As we visit the Süleymaniye mosque, the muezzin sounds the call to midday prayer. They don't throw us out, but sit us down to the side where we can follow the proceedings. He has a beautiful voice. It is a simple ritual, not all that different from what goes on in the zendo, actually, especially if there's a recitation. It is strange to think that for over five hundred years, the language of the people they conquered has been chanted here, in the heart of the Ottoman empire.
Inscription, Süleymaniye Cami. Could this be the architect's signature, of sorts? His name is not on it, but the date is about right...
The streets are clean and many look newly paved. The trams are likewise new. Signs of a rapid rise in wealth and living standards are everywhere, as the new displaces the old. Walk a few steps and turn a corner, though, and you're suddenly in a dusty, run-down street that looks like it hasn't changed much in the past hundred years.
Chickens, In The Street.
There's a lot of traffic—really, a lot—but it's nowhere near as chaotic as in Beirut, or even Rome. I'd hate to drive in the small streets though; the corners are often so tight even practiced drivers need to go back and forth a bit to get around them and none of the streets appear to be one-way, so if someone happens to be coming in the other direction, someone's going to have to reverse. Plus it's often uphill or downhill, very steeply too.
The dogs have little tags on their ears. Maybe it's a rabies vaccination tag. I hear there's rabies in Istanbul, what with all the cats and dogs. The dogs look sleepy and well cared-for, and definitely don't try anything with the cats. Sometimes they tag along obediently with their masters. I didn't see a single one on a leash. No dog poop anywhere either.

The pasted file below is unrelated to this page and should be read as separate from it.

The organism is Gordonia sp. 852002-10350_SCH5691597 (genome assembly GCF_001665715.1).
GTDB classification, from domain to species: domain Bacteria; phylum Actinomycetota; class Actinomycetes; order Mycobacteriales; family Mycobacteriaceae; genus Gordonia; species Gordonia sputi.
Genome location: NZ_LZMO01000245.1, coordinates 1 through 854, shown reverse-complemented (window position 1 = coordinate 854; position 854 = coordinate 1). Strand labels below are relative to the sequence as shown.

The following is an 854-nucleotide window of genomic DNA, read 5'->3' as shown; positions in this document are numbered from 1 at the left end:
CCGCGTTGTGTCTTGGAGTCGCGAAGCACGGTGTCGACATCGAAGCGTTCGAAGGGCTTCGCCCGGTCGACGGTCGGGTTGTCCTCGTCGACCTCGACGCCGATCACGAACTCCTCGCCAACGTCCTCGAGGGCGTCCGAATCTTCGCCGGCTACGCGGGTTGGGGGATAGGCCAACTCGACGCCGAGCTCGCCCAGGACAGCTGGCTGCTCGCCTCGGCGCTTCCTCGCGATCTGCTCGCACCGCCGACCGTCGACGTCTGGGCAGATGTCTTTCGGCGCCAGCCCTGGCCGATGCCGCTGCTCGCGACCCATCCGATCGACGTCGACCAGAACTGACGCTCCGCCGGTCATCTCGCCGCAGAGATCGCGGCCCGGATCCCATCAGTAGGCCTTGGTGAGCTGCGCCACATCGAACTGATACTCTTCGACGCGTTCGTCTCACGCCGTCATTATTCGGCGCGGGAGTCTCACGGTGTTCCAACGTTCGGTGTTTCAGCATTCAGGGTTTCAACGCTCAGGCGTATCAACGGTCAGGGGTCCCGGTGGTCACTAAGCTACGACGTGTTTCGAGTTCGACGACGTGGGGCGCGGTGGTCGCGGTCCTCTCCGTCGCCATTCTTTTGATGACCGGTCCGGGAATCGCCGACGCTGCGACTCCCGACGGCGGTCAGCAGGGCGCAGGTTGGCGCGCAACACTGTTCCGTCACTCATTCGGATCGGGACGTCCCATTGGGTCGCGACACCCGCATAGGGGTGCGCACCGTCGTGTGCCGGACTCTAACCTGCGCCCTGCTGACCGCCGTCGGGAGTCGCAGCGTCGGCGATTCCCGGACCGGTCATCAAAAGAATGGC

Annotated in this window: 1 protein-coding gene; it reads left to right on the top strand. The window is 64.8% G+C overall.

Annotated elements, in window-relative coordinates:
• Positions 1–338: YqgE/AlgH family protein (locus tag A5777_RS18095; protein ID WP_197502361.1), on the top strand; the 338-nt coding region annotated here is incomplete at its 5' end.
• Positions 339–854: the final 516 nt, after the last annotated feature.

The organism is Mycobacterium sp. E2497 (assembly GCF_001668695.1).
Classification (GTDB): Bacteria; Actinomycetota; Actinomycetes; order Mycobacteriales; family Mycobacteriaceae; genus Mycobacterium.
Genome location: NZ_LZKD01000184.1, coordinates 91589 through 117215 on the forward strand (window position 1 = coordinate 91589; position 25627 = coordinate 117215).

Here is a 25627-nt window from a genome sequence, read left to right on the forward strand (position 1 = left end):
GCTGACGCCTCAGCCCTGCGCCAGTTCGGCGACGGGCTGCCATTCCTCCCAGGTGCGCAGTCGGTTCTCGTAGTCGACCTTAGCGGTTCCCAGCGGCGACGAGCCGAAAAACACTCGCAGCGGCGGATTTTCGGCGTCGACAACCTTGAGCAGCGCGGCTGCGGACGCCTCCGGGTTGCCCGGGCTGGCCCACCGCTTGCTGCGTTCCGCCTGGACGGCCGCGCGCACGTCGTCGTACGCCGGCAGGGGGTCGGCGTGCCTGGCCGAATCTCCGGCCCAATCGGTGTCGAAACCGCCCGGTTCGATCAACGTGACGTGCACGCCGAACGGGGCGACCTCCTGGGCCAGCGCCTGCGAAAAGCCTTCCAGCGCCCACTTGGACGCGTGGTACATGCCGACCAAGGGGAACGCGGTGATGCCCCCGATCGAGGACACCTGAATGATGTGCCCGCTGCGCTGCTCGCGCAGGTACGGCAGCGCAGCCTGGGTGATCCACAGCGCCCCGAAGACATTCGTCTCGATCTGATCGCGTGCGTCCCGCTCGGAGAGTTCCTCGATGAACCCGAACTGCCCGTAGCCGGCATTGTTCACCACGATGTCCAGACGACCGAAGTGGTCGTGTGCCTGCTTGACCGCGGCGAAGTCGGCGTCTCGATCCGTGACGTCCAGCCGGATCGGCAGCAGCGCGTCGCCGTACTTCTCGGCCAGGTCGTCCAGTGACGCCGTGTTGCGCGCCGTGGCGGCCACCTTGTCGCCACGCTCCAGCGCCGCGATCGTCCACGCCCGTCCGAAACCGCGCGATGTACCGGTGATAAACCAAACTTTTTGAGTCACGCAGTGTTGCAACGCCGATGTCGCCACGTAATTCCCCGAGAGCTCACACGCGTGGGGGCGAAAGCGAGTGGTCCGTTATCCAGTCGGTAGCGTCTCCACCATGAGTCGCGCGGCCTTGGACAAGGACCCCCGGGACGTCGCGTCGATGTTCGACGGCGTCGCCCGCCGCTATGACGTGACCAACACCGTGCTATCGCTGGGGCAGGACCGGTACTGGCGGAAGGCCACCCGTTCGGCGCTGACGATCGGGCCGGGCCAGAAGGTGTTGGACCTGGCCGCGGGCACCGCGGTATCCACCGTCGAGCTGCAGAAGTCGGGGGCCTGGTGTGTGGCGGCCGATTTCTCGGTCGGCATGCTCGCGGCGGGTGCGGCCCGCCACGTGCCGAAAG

Market stalls, everywhere. It's as if everything street-level is a shop, and every open space, in underpasses and on squares, has someone selling something.
The Grand Bazaar. It's a building that has its own map in Google Maps. It is enormous, truly like something out of Thousand Nights and One Night. Arched corridors, broad and narrow, decorated in blue and red, with light coming in thrown windows cut in them, going endlessly and fractally in all directions. There are eateries, cafés, drinking fountains, even a mosque in there. Some corridors are broad like avenues, others are narrow like back alleys. And everywhere, things for sale. Good stuff, mostly. I'm sure that if you did some research you could make some real finds there. I'm no expert, but some of the rugs looked fine. It's easy to imagine what it must've been like when goods from all corners of the Empire, and beyond, were on sale there.
Kadiköy, on the other side of the Bosphorus. It has a quieter, less frenetic feel to it. Almost like a small town. Reminded me a bit of Byblos, maybe. Almost no tourists to be found. A friendly local helps us find the place we're looking for. More very good food. An open market street with fresh fish and vegetables. Nearby, a shopping street with a "bio" store. Joanna buys some a jar of carob and a bottle of pomegranate molasses.
And then we're back at the airport, looking at the Departures board. London. Tashkent. Berlin. Doha. Tel Aviv. Helsinki. Tehran. Stockholm. Constantinople, Istanbul. The city in the center.
Golden Horn Sunset.